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# Efficient Zero-Knowledge Proof Systems - PowerPoint PPT Presentation

Efficient Zero-Knowledge Proof Systems. Jens Groth University College London. Privacy and verifiability. No! It is a trade secret. Did I lose all my money? Show me the current portfolio!. Hedge fund Investor. Zero-knowledge proof. Statement.

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### Efficient Zero-Knowledge Proof Systems

Jens Groth

University College London

No! It is a trade secret.

Did I lose all my money?Show me the current portfolio!

Hedge fund Investor

Statement

Zero-knowledge:Nothing but truth revealed

Soundness:Statement is true

Witness

Prover Verifier

Vote

Encrypts vote to keep it private

Ciphertext

Voter Election authorities

Not Bob

Is the encrypted vote valid?

Ciphertext

Voter Election authorities

Zero-knowledge:Vote is secret

Soundness:Vote is valid

Ciphertext

Zero-knowledge proof for valid vote encrypted

Voter Election authorities

Threshold decryption

mπ(1)

mπ(2)

mπ(N)

π = π1◦π2

π2

m1

m2

mN

π1

Threshold decryption

mπ(1)

mπ(2)

m´π(N)

π = π1◦π2

π2

m1

m2

mN

π1

Threshold decryption

mπ(1)

mπ(2)

mπ(N)

π = π1◦π2

Server 2 ZK proofPermutation still secret(zero-knowledge)

π2

Server 1 ZK proofNo message changed(soundness)

m1

m2

mN

π1

Yes, here is a zero-knowledge proof that everything is correct

Did you follow the protocol honestly without deviation?

Alice Bob

Cryptography honest

Problems typically arise when attackers deviate from aprotocol (active attack)

Zero-knowledge proofs prevent deviation and give security against active attacks

Доверяй, но проверяй

- Trust but verify

zero-knowledge

signatures

encryption

Zero-knowledge proofs honest

• Completeness

• Prover can convince verifier when statement is true

• Soundness

• Cannot convince verifier when statement is false

• Zero-knowledge

• No leakage of information (except truth of statement) even if interacting with a cheating verifier

Parameters honest

• Efficiency

• Communication (bits)

• Prover’s computation (seconds)

• Verifier’s computation (seconds)

• Round complexity (number of messages)

• Security

• Setup

• Cryptographic assumptions

Round complexity honest

• Interactive zero-knowledge proof

• Non-interactive zero-knowledge proof

cost

non-interactive zero-knowledge proofs

interactive zero-knowledge proofs

rest of the protocol

1985 2014

Vision honest

• Main goal

• Efficient and versatile zero-knowledge proofs

• Vision

• Negligible overhead from using zero-knowledge proofs

• Security against active attacks standard feature

zero-knowledge

core

core

Statements honest

SAT

0

• Statements are for a given NP-language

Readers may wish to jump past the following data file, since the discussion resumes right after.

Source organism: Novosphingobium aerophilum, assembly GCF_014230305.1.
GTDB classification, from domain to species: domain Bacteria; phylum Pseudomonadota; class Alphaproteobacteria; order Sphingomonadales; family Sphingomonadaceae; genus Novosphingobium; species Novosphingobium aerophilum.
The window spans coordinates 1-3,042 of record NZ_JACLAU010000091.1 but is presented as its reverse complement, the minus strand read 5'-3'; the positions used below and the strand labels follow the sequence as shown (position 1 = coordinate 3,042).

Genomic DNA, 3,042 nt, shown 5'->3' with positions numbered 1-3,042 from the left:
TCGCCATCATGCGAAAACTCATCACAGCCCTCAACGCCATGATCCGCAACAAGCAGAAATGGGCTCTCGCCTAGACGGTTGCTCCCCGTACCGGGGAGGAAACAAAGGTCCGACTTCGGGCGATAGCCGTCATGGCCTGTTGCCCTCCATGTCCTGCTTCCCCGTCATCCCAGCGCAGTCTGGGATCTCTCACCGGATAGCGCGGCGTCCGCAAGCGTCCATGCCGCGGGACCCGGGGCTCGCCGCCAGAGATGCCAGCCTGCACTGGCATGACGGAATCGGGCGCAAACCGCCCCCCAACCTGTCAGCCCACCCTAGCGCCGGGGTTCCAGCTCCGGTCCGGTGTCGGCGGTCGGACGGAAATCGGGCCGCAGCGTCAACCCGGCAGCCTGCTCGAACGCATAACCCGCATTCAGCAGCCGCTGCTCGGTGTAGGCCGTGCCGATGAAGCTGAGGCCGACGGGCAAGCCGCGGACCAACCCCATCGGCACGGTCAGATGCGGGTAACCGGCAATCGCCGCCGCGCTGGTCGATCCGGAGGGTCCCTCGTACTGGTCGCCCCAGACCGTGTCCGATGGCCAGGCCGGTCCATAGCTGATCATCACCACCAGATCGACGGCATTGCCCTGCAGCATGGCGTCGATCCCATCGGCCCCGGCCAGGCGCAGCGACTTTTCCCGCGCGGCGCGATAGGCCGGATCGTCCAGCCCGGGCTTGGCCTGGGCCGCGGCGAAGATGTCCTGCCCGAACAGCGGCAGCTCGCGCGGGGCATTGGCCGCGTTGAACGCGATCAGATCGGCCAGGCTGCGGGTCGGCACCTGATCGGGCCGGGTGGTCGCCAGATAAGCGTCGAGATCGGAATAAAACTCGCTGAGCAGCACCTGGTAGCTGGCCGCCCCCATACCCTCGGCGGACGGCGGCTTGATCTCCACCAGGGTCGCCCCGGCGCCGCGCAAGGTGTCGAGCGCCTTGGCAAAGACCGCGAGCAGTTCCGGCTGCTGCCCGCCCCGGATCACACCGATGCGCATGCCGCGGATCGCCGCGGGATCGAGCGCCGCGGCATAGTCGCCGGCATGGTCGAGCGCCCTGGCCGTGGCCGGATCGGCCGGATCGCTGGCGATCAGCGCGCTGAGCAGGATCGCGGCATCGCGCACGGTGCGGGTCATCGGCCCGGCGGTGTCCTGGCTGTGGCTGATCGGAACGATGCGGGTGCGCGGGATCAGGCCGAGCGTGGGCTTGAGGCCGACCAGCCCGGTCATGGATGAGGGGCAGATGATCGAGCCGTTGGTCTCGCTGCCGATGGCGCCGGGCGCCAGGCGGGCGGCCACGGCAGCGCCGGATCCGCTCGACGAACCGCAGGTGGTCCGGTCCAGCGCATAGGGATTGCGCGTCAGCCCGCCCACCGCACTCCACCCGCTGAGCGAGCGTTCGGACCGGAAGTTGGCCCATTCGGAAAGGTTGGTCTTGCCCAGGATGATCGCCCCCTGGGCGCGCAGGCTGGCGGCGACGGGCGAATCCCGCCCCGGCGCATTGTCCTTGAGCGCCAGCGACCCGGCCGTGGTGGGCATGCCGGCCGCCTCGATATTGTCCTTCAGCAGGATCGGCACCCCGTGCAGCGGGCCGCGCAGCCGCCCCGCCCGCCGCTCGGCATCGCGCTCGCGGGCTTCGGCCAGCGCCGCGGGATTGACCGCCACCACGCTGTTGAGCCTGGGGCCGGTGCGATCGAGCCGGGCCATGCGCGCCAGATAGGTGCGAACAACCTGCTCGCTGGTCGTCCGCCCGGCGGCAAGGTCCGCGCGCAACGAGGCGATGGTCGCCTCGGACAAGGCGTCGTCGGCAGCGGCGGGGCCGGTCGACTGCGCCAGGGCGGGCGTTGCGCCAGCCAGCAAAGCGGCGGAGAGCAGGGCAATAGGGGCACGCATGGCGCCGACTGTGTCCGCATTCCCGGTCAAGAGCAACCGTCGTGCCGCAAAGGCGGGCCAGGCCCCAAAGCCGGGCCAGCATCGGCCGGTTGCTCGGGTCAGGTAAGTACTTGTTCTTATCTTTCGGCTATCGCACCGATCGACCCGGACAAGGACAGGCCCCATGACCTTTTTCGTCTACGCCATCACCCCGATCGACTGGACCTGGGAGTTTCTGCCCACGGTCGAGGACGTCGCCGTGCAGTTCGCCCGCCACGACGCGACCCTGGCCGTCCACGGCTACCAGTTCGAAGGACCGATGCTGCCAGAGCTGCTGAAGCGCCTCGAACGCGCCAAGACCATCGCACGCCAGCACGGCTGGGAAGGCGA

• Prover knows witness such that

• But prover wants to keep the witness secret!

1

1

Encrypted valid vote

0

Circuit SAT

Hamiltonian

Proof system honest

• A proof system for an NP-relation consists of a prover and a verifier

• We consider efficient proof systems: prover and verifier are probabilistic polynomial time interactive algorithms

• Both prover and verifier get a statement as input

• The prover gets a witness such that

• They interact and finally the verifier accepts or rejects

Exercise honest

• Argue the GI proof system is complete

• What is the probability of the prover cheating the verifier? (soundness)

• Argue the GI proof system is witness indistinguishable, i.e., when there are several isomorphisms between the two graphs it is not possible to know which one the prover has in mind

Witness w honestso (x,w)R

Completeness

Statement xL

Accept or reject

Perfect completeness: Pr[Accept] = 1

Soundness honest

Statement xL

Accept or reject

Computational soundness: For ppt adversary Pr[Reject] ≈ 1

Statistical soundness: For any adversary Pr[Reject] ≈ 1

Perfect soundness: Pr[Reject] = 1

Arguments and proofs honest

Arguments can be more efficient than proofs

• Argument (or computationally sound proof)

• Computational soundness, holds against polynomial time adversary, relies on cryptographic assumptions

• Proof

• Unconditional soundness, holds against unbounded adversary, and in particular without relying on cryptographic assumptions

0/1

0/1

WI:

Can be computational, statistical or perfect

Zero-knowledge honest

• Zero-knowledge:

• The proof only reveals the statement is true, it does not reveal anything else

• Defined by simulation:

• The adversary could have simulated the proof without knowing the prover’s witness

Zero-knowledge honest

view

view

ZK:

Can be computational, statistical or perfect

Exercises honest

• Show the GI proof is perfect zero-knowledge

• Argue why zero-knowledge implies witness indistinguishability

• Give an example of a language and a proof system that is witness indistinguishable but not zero-knowledge (under reasonable assumptions)